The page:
Joe better than average
SCTV alum Joe Flaherty 's always had one of those wizened old-guy faces, so the limber 63-year-old looked amazing at the first of five shows last Wednesday at his alma mater, Second City . No doubt present to create buzz for the SCTV five-DVD boxed set, Flaherty resurrected two of his classic characters, network exec Guy Caballero and talk show host Sammy Maudlin. He also joined the SC Mainstage cast for a truncated version of their Invasion Free Since 1812 show that curiously left out a few of the revue's best bits.
The Caballero intro was cute, and Flaherty showed good timing in his short sketches, but poor acoustics and an anti-climactic end made the extended Sammy Maudlin sequence a big disappointment.
Way ahead of its time, this parody of silly TV celebrity shows looked good, right down to Flaherty's ugly powder-blue tux and mass of fake curls. Jack Mosshammer played the nephew of John Candy's corpulent ass-kissing sidekick, William B., with smarmy enthusiasm, and Naomi Snieckus scored as a dim starlet.
But isn't it ironic that the show only got exciting and subversive when Ed the Sock began berating everyone? He - or it - was the only onstage performer with a mike. So maybe that was the problem.
Financial and mentoring support, crucial both to artists and those who write about the arts, is especially vital for those just starting out. Native Women in the Arts has created a writer-in-residency program on Toronto Island to stimulate aboriginal women's academic writing on art, culture and the advancement of indigenous peoples.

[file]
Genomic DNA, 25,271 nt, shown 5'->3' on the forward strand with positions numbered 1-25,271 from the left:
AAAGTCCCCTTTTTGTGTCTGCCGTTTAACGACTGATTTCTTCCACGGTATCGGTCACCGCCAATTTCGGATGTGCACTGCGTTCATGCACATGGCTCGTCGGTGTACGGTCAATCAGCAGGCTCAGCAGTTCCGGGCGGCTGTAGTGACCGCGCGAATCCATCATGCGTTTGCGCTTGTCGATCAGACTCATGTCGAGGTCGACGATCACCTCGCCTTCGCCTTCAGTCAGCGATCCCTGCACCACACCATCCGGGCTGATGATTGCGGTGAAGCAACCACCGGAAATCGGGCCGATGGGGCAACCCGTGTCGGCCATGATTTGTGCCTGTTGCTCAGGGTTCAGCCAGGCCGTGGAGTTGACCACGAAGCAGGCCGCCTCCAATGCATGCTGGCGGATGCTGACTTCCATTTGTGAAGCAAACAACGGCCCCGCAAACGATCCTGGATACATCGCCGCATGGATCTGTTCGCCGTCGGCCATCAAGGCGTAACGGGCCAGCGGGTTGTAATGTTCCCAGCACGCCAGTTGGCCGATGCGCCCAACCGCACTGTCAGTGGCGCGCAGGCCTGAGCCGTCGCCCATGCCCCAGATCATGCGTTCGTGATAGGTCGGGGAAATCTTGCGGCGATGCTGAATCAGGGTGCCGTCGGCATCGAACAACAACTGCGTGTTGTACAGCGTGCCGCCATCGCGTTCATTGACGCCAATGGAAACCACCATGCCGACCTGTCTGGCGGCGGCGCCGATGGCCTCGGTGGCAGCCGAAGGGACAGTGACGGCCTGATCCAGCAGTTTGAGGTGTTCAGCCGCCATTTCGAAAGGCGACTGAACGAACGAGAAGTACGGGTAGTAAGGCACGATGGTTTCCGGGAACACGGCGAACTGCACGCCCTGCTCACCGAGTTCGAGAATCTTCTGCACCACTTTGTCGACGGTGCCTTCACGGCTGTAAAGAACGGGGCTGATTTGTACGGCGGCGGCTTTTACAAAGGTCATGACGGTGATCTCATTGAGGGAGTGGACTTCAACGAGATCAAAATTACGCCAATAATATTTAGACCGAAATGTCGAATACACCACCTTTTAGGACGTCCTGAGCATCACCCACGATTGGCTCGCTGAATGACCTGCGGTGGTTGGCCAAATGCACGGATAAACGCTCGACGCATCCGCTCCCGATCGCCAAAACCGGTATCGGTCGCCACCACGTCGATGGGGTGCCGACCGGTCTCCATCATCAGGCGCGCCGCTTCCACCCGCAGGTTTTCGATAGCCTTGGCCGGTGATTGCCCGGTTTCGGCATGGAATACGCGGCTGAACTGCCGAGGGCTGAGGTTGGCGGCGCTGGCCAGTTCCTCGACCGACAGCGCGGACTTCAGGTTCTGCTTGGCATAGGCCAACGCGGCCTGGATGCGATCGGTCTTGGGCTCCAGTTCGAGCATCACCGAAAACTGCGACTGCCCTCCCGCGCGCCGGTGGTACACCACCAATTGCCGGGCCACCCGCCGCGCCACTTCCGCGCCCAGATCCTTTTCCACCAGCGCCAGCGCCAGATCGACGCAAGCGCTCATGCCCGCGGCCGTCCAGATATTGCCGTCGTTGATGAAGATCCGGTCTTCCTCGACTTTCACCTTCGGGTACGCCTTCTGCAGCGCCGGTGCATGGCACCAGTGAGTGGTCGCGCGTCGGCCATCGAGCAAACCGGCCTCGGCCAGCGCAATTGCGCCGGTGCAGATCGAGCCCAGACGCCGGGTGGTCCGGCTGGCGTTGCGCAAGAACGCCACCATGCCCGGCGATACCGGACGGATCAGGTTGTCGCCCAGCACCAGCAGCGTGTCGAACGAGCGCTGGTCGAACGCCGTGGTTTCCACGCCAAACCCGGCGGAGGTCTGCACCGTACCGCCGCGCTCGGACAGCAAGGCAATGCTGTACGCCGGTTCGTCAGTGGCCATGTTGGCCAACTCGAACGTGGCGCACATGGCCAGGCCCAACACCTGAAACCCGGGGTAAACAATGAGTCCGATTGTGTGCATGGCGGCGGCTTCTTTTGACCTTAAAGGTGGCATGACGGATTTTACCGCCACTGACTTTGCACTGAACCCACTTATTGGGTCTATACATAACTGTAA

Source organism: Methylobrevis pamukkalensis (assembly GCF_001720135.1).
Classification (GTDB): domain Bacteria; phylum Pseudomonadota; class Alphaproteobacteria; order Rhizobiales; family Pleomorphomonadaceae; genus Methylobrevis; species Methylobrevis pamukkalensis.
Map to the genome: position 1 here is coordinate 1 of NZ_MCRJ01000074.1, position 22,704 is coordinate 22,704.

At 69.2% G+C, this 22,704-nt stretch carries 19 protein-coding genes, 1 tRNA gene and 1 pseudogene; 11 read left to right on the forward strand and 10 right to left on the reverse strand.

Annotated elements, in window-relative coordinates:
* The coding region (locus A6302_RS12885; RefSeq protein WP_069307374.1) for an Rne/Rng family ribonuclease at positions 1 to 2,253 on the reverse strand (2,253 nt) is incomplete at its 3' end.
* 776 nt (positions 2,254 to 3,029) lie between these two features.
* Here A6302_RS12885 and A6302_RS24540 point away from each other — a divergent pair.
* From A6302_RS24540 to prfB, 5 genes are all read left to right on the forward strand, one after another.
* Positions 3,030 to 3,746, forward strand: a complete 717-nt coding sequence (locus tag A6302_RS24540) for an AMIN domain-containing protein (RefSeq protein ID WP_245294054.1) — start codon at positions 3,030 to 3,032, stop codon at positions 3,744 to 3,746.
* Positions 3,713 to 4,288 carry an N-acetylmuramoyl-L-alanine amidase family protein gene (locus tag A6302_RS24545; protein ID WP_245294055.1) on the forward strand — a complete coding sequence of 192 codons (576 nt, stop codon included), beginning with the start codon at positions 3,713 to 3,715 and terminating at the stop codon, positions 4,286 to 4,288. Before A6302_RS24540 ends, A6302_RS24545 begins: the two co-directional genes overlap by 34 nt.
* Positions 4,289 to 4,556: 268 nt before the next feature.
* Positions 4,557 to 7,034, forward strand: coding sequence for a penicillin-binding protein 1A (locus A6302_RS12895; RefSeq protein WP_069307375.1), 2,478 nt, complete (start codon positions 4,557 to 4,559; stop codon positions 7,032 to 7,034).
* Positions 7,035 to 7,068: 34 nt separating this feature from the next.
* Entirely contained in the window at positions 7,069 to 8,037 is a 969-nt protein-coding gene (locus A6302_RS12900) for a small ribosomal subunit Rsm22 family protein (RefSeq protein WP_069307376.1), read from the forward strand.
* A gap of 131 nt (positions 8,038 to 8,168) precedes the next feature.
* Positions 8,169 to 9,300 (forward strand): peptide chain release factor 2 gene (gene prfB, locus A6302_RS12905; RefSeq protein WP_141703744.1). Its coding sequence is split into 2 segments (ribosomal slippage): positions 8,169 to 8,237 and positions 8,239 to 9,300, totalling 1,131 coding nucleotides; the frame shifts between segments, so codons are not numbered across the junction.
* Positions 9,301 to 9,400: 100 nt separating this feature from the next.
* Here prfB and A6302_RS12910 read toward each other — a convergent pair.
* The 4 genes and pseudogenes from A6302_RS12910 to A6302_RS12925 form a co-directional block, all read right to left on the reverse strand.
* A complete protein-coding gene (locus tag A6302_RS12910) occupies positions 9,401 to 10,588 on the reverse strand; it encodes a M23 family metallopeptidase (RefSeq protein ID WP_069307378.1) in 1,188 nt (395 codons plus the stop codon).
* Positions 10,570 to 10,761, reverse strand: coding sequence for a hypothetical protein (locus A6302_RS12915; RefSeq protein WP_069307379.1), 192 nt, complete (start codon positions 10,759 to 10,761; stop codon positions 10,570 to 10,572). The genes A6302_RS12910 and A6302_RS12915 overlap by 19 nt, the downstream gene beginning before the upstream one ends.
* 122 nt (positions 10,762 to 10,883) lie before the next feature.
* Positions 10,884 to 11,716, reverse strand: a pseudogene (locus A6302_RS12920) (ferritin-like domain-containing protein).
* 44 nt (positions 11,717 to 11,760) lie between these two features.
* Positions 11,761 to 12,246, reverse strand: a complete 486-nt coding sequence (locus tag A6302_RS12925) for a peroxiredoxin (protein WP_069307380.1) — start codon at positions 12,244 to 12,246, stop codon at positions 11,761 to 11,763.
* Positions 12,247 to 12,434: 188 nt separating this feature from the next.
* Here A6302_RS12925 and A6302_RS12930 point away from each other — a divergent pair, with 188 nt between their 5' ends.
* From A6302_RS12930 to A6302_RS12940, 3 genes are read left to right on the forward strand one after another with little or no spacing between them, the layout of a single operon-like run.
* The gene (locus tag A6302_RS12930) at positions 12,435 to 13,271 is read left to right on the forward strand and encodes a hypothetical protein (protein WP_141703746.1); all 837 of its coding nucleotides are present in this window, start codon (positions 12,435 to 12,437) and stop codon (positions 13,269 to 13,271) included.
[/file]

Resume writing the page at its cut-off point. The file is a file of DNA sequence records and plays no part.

It's open to women of aboriginal ancestry, either emerging or established. The application deadline is August 10. For more information, call 416-598-4078.
The Siminovitch Prize continues its generosity to the theatre world. The prize sponsors and Theatre Ontario are calling for applications for a Master Class Workshop, run by director Daniel Brooke , winner of the first Siminovitch Prize in 2001.
The workshop (October 25) will be "an investigation into direction in an intimate environment," with a text chosen by Brooks. The work will be process-driven, without a presentation.
They're looking for a maximum of 10 experienced participants from across the country, both freelance directors and artistic directors who are citizens or have landed immigrant status. Costs will be covered for those attending from outside Toronto.
Applicants should submit a resumé and one-page cover letter highlighting directing experience and the kind of instruction they seek. The deadline is August 6. Send applications to Andrew Soren, Administrator, Siminovitch Prize in Theatre, 55 Bloor West, fourth floor, Toronto M4W 3N5, or email@example.com. For more info, call 416-927-2771.